It shouldn’t need pointing out that the comic is not the most musical of mediums (‘KABLOOM’ may be a satisfying representation of The Sentry chucking Hulk through the Baxter Building, but one would imagine it could only be seen as musical by a stone-deaf, slightly desperate, Wolf Eyes fan), therefore to have characters suddenly bursting into song mid-story gives a rather distancing jolt to the reader. No clues are given as to which of Brecht and Weill’s ditties are being presented and the result is seriously (and somewhat Brechtianly) alienating. Obviously my lack of familiarity with one of the most famous pieces of theatre of the 20th Century is a stumbling block but, hey whatever, ‘Mack the Knife’ is in there and I know that well enough, and the result is still the same. It feels like an experiment too far and adds to the feeling that 1910 is a little, well, unsatisfying.

I should point out at this point that Kevin O’Neill’s artwork on this bad boy is incredible. From his character work in the numerous crowd scenes, too some of his most lovingly fetishised gore since his work on Marshall Law. His ability to pair grotesquery with genuine tenderness, often in a single panel, is one of his calling cards, and what makes him a logical successor to Hogarth. It should also be pointed out that Ben Dimagmaliw’s colours are a perfect fit and that their Folies Bergere style ending, all high-kicking dancing girls and tangoing sailors, almost makes the whole musical experiment worthwhile.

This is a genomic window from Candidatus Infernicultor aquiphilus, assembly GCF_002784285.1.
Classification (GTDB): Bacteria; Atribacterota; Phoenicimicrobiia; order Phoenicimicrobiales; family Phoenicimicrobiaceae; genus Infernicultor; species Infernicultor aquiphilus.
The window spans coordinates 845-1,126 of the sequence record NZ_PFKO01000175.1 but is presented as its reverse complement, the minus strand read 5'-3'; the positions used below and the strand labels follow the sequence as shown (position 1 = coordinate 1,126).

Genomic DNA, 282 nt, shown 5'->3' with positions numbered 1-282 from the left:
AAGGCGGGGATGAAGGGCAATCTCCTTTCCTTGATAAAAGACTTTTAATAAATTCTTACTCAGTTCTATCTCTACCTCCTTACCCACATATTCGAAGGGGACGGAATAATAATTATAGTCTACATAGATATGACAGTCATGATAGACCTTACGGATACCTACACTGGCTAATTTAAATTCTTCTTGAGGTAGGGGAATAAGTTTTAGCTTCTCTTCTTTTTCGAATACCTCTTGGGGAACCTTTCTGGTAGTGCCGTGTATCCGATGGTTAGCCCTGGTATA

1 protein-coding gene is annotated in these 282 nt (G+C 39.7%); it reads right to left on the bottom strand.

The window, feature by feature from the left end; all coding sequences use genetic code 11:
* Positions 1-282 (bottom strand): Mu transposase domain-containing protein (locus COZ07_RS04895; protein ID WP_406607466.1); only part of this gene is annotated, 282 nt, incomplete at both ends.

Of course, what unsticks all of this fanboy griping and moaning is that 1910 is the first part of a trilogy, so for me to bleat on about it being ‘unsatisfying’ is a little pointless. I mean, it’s not finished yet, is it? However if the promised next installment is to be set in 1969, a full half century later, then how much continuation can there reasonably be? Why set up all the playing pieces only to have the sands of time blow them away? Uncle Alan, what have you done to your loyal servant? Oh, hang about, that means I’m hooked, doesn’t it? And it’s true, I am. All I’m concerned about is that 1969 is going to be the only Alan Moore comic I’ve ever approached with that aforementioned sense of trepedition, and to this loyal fan that seems like a shame. Might the Great Comic Mage’s spell finally be broken? Let’s wait and see, shall we?


Mat Colegate is 3:AM Magazine‘s Comics Editor. He is a magician and poet who lives and works in London. His writing has been featured in the blogs Mindless Ones and 20 Jazz Funk Greats. His first collection of poetry Black Triangle Scrapings will be published later this year.

First published in 3:AM Magazine: Tuesday, May 19th, 2009.